Can the fast-paced MOBA (multiplayer online battle arena) genre make the transition to touchscreen devices? Zynga’s Solstice Arena aims to find out. The game was recently released onto iOS devices, and is a free-to-play take on the popular genre.
MOBAs are immensely popular in the PC space, with games like League of Legends and Dota 2 dominating much of the competitive gaming landscape. The general premise involves two teams battling across a map for territory. Solstice Arena does away with much of the genre’s conceits: there are no regularly recurring waves of NPCs to shepherd about the map, or experience points to accrue over the course of a match. Instead, you’ll be destroying the enemy teams’ towers to weaken their Oracle, and then destroying said Oracle to win the match. There’s currently only one map, which is actually par for the course with MOBAs.
The game is decidedly simpler than the standard MOBA fare, but that’s a necessary sacrifice on mobile devices. There are benefits to that simplification: combat is packed into short, frenetic matches that rarely last longer than about 10 minutes, making it a perfect pick-up-and-play experience.
Despite the brevity, there’s still a healthy bit of strategy involved. There are just over ten characters, divided into various classes. Tanks are capable of taking quite a bit of damage, while assassins are fragile, but deadly. Support classes specialize in hampering the enemies abilities and healing your squad, while casters excel at ranged combat. Each character has three distinct abilities, and those abilities are assigned are particular astrological sign: Earth, Sun, Stars, and so on. The map is littered with powerups that will bolster a particular sign—grab the earth powerup when you see it on the map, and your earth-sign abilities will become a tiny bit stronger. The end result is a delightfully frantic experience that’ll see you darting about the map, snatching up powerups to bolster your abilities while simultaneously denying the enemy access.
And there’s more: traditional MOBA fare involves accruing currency to purchase equipment for your character, which will bolster your abilities over the course of a match. In Solstice Arena you’ll earn gold every second, and earn a chunk of change for every enemy you kill. A chest will occasionally spawn in the center of the map: it can be captured by tapping on it, which will root your character into place. After a bit of time, the chest will rotate towards your team’s side of the map and you’ll be rewarded with some gold—provided, of course, the enemy doesn’t interrupt you. I generally loathe sifting through equipment screens, but Solstice Arena sticks to the promise of simplicity buy allowing you to have recommended items automatically purchased for you whenever you’re leaving your team’s home turf, provided you have enough gold to spend.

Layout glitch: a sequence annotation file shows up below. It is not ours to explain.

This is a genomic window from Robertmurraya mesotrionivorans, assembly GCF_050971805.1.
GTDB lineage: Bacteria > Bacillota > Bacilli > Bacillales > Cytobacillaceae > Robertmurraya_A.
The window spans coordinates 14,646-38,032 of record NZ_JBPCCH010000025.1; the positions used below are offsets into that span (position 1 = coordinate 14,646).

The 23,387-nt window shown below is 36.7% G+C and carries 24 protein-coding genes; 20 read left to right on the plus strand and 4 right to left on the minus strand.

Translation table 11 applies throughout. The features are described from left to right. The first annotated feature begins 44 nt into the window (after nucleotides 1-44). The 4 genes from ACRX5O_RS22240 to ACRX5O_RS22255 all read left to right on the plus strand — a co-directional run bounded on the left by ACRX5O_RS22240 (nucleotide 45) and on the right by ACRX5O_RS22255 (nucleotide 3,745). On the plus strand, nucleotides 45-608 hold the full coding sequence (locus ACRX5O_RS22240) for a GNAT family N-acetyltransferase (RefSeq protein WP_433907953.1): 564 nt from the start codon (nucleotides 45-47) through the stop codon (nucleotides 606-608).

This is a Zynga game, which generally means paying through the nose for in-app purchases. Solstice Arena is refreshingly progressive on this front, adopting the League of Legends model wholesale and making a limited number of characters are available on a “free trial” basis. You can purchases them with gems, a currency that you purchases with real-world dollars. Or you can purchases them with swords, a currency earned by playing matches against other players or computer controlled bots. It’s a beautiful system: the free characters are rotated at regular intervals, leaving you with plenty of time to sample every one, and find the roles and abilities that you like best.
If you’d rather not pay any money, you can simply play many, many matches and get to keep the character you like best. If you’re not averse to paying money, there are also customizable skins to collect, which offer no advantages but allow you to get a stylish look and feel for your favorite character. I’ve always considered this the perfect free-to-play compromise, as evinced by my collection of skins on League of Legends: if you like the game, you can play and earn the characters you want to keep. If you really like the game, spend a few bucks to get that perfect look .Pay-to-win does rear its ugly head, in the form of select potions that can only be purchased with gems that will bolster your team’s defenses, or give you a minor boost to attack damage. It’s a bit too soon to tell what impact these will have on general play, but it does give me pause.
All told, Solstice Arena distills the MOBA experience onto mobile devices, simplifying the experience without sapping that singular competitive spirit. It’s fast, it’s fun, and it’s free: if you own an iPad or iPhone, head on over to the App Store and give it a whirl.
This story, "Solstice Arena brings competitive MOBA gaming to mobile devices" was originally published by TechHive.